We blinked and it’s November… how did that happen? We’d like to blink and see a carbon tax enacted!
Conservatives push carbon tax: As Congress turns to tax code overhaul, conservatives are pushing for lawmakers to consider a carbon tax in the mix. “This is a major policy proposal that Mr. Baker and Mr. Shultz and others have proposed,” Greg Bertelsen, senior vice president of the Climate Leadership Council said. “Like any major proposal, it’s going to take time to build support and educate policymakers.” Former Secretaries of State George Shultz and James A. Baker are proponents of a plan that would tax carbon and return the revenue to Americans as a dividend. “Adding a carbon tax is a way to do tax reform and balance the budget at the same time,” added our own Bob Inglis said. “The idea is to tax pollution, not profits. It’s completely consistent with what conservatives have long advocated.” No Republican lawmaker has indicated support for advancing a carbon tax as part of the reform package.
Alaska’s balancing act: Alaska’s Independent Governor Bill Walker created a state climate change committee, charged with recommending responses to thawing permafrost and sea level rise. The 15-member panel is tasked with delivering a report by September 1, 2018. Walker said “climate change is not going to be set aside” to wait for the state to consider other pressing priorities. Meanwhile, Senator Lisa Murkowski, chair of the Senate Energy and Natural Resources Committee, is preparing to bring before her committee a proposal to open the Arctic National Wildlife Refuge (ANWR) to oil and gas drilling. While some have criticized her stance as contradicting her climate position, Murkowski pointed to the “awareness” Alaskans have that they “are seeing the impacts of climate change perhaps more readily than in other parts of the country because of our Arctic environment.”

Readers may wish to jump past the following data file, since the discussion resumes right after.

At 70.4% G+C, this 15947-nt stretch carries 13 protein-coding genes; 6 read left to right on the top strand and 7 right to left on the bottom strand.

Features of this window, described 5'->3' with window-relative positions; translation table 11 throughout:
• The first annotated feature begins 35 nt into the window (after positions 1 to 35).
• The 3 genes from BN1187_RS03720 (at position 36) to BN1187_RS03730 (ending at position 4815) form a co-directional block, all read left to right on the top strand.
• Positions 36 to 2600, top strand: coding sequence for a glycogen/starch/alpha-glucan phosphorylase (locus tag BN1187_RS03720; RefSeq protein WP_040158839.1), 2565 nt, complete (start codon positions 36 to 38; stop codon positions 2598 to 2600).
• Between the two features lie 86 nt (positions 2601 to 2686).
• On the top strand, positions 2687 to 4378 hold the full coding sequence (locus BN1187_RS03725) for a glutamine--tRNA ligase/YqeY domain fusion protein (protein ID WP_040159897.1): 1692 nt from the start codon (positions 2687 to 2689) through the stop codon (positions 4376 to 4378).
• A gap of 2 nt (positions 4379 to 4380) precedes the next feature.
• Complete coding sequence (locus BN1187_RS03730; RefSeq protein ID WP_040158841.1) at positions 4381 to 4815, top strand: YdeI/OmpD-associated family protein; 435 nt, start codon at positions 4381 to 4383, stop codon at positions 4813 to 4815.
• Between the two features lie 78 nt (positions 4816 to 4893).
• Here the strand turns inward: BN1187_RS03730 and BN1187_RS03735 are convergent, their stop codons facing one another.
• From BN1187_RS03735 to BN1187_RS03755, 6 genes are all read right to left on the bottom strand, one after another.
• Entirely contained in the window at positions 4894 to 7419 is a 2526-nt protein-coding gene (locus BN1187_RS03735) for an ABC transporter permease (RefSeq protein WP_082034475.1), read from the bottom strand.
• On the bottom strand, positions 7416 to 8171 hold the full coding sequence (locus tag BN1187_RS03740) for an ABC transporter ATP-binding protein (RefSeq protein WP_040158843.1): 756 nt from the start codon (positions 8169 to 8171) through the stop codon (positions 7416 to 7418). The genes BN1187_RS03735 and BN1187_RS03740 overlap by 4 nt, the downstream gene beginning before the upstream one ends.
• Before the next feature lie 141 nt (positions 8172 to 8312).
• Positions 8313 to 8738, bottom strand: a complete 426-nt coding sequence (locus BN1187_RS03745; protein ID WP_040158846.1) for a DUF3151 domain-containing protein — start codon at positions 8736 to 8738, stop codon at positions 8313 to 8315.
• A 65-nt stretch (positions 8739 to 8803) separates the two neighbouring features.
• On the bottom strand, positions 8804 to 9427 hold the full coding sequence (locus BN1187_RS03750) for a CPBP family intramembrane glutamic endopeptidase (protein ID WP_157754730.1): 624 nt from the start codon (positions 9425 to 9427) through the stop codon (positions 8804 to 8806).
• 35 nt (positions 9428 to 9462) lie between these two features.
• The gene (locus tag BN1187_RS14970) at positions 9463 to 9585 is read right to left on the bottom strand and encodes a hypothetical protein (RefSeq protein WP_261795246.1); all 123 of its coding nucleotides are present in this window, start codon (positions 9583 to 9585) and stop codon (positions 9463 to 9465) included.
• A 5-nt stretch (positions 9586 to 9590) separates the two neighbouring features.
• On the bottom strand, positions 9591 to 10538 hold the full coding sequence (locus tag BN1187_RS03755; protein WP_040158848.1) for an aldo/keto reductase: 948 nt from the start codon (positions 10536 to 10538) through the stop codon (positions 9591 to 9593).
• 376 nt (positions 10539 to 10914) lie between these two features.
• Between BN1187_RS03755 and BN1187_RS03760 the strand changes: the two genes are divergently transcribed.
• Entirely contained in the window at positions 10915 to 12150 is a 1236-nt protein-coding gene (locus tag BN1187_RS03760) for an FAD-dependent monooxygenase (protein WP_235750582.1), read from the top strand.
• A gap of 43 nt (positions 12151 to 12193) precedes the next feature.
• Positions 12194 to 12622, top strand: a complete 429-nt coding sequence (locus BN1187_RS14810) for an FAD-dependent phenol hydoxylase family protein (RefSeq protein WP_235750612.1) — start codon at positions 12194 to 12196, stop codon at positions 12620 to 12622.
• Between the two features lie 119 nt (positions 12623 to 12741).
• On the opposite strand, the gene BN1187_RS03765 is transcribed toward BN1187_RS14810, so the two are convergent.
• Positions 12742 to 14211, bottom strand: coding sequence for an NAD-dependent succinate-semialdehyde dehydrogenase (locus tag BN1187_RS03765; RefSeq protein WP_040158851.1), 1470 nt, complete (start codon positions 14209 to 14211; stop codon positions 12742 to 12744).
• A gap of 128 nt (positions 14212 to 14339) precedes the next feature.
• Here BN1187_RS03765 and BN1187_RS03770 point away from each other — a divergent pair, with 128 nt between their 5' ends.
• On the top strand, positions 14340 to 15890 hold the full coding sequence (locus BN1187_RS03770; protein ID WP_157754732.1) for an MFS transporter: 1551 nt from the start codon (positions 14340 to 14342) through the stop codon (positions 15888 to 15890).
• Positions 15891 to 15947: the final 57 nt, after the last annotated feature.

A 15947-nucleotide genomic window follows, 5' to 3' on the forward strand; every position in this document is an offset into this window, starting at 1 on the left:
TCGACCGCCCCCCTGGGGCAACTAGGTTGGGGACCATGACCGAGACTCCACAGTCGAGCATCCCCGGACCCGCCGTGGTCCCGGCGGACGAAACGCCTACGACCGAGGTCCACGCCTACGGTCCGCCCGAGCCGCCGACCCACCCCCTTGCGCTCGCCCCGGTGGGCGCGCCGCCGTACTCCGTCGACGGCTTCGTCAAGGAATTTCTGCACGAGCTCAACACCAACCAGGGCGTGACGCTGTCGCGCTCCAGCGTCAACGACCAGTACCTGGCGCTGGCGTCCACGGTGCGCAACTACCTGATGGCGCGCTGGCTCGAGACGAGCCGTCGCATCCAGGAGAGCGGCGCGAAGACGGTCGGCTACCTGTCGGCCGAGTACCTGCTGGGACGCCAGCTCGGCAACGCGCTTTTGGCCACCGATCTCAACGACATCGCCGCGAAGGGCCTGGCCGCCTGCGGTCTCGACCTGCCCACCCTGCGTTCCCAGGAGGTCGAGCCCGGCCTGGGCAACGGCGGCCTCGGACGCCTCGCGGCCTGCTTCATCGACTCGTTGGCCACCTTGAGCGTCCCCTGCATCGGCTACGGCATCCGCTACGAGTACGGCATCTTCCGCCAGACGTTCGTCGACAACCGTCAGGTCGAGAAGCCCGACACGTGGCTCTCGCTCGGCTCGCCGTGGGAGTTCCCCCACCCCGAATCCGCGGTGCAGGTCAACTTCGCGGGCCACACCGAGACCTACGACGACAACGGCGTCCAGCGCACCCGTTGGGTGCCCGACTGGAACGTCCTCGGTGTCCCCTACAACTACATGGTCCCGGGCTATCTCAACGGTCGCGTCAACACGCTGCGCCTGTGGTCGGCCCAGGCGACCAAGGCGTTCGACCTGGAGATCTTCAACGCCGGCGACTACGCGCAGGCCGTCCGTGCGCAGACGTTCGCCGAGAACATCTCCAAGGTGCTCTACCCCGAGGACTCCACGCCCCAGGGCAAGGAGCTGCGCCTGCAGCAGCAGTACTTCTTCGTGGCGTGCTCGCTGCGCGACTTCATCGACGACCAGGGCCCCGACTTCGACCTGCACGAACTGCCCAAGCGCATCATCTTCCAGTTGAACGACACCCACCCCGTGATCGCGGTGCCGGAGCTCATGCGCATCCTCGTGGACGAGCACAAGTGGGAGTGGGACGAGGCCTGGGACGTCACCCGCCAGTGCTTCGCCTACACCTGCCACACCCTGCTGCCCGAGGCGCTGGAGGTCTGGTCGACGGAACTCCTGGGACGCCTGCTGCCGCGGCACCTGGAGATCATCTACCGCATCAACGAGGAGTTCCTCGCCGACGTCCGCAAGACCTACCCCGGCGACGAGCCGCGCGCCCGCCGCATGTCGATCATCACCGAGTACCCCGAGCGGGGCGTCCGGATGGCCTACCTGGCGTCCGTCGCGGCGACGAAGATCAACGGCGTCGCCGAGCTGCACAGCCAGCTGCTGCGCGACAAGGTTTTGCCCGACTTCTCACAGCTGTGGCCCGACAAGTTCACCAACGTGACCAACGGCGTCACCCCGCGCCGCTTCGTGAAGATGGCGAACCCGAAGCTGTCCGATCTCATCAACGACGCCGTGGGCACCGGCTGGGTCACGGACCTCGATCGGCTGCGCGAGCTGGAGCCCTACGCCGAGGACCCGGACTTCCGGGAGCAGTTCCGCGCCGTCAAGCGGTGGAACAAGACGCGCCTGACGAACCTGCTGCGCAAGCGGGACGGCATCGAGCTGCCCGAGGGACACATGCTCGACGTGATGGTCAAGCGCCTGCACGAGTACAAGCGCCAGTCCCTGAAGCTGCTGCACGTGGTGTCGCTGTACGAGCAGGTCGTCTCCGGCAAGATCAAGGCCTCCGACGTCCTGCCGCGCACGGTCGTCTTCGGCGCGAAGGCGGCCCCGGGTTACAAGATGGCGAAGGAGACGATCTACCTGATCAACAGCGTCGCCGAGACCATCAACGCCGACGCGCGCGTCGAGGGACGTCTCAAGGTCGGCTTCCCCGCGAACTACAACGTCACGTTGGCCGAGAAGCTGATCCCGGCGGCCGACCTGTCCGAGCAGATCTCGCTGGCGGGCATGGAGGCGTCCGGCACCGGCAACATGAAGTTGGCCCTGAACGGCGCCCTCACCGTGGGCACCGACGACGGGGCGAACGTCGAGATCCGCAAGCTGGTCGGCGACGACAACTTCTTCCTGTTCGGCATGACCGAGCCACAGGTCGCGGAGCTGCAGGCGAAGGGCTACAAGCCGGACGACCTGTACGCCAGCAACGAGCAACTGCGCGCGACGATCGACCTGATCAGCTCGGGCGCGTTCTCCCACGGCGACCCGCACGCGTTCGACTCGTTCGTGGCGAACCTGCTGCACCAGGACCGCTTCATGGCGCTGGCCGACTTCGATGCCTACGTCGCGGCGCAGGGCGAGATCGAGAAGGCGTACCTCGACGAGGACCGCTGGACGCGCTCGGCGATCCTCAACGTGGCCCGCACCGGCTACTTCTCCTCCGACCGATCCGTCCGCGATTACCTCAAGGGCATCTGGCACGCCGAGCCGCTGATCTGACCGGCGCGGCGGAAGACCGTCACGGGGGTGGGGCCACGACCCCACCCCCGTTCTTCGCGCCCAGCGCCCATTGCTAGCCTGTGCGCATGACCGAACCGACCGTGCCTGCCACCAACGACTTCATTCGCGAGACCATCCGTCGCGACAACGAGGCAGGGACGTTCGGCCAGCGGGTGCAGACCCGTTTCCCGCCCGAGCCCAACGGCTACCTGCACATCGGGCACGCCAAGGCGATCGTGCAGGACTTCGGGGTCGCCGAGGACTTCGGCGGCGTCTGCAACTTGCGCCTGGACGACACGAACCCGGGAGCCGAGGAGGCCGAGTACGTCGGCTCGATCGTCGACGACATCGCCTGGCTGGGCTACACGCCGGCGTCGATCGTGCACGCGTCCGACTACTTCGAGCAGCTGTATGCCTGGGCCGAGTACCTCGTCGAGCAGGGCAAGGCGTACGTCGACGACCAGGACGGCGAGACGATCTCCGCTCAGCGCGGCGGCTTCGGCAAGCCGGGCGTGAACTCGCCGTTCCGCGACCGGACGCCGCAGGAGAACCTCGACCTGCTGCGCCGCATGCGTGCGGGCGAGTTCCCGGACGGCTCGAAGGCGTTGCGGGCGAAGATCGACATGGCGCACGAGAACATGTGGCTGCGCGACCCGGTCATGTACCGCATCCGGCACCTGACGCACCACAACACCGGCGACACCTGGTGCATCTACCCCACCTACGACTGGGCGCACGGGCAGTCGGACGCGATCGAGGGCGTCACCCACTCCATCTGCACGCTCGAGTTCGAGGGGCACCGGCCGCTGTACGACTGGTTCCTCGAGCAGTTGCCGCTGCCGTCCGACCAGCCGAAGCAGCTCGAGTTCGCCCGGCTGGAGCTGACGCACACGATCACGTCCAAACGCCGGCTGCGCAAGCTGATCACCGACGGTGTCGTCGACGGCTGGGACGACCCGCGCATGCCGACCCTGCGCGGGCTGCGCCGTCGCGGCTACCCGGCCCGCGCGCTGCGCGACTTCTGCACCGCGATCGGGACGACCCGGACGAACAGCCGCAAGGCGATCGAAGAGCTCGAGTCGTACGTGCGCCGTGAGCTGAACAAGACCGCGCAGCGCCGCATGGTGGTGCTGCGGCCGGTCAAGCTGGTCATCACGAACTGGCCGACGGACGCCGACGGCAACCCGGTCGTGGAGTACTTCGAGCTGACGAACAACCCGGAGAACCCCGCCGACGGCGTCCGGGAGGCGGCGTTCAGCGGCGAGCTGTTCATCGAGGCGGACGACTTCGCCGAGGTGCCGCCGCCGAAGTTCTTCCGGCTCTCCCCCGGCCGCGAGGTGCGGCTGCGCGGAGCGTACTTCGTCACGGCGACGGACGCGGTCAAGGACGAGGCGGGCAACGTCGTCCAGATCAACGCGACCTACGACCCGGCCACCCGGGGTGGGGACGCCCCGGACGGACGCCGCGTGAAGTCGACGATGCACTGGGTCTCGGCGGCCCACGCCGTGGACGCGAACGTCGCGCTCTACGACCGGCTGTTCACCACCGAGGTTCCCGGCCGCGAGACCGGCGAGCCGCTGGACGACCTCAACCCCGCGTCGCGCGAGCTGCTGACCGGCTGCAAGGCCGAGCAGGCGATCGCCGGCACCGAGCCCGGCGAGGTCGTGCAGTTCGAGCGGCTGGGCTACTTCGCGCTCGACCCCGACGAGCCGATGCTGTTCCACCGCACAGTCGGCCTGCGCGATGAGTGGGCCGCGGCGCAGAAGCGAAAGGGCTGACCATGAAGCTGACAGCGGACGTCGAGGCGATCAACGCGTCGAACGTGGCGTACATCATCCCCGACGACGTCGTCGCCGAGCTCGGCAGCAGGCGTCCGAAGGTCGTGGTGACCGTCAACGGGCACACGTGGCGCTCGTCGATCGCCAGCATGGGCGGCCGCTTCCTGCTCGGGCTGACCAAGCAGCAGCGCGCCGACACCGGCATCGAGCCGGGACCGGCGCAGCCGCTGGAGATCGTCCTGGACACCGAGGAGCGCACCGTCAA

“But we’re also a place where we recognize that in order to stay warm, we have to have a resource that can keep us warm, and oil has been a mainstay for us,” she said in defending her support for ANWR drilling. “We’ve provided it to the country and that has allowed for jobs and revenues, it has allowed for schools and roads and institutions that everybody else around the country enjoys.”
House floor statements: A bird rumored that House members from both parties would take to the floor today to speak about the need for climate action. At the time of posting, no statements were heard, but we will continue to tune in (so you don’t have to). If we hear something good, we’ll post it here tomorrow. See you then!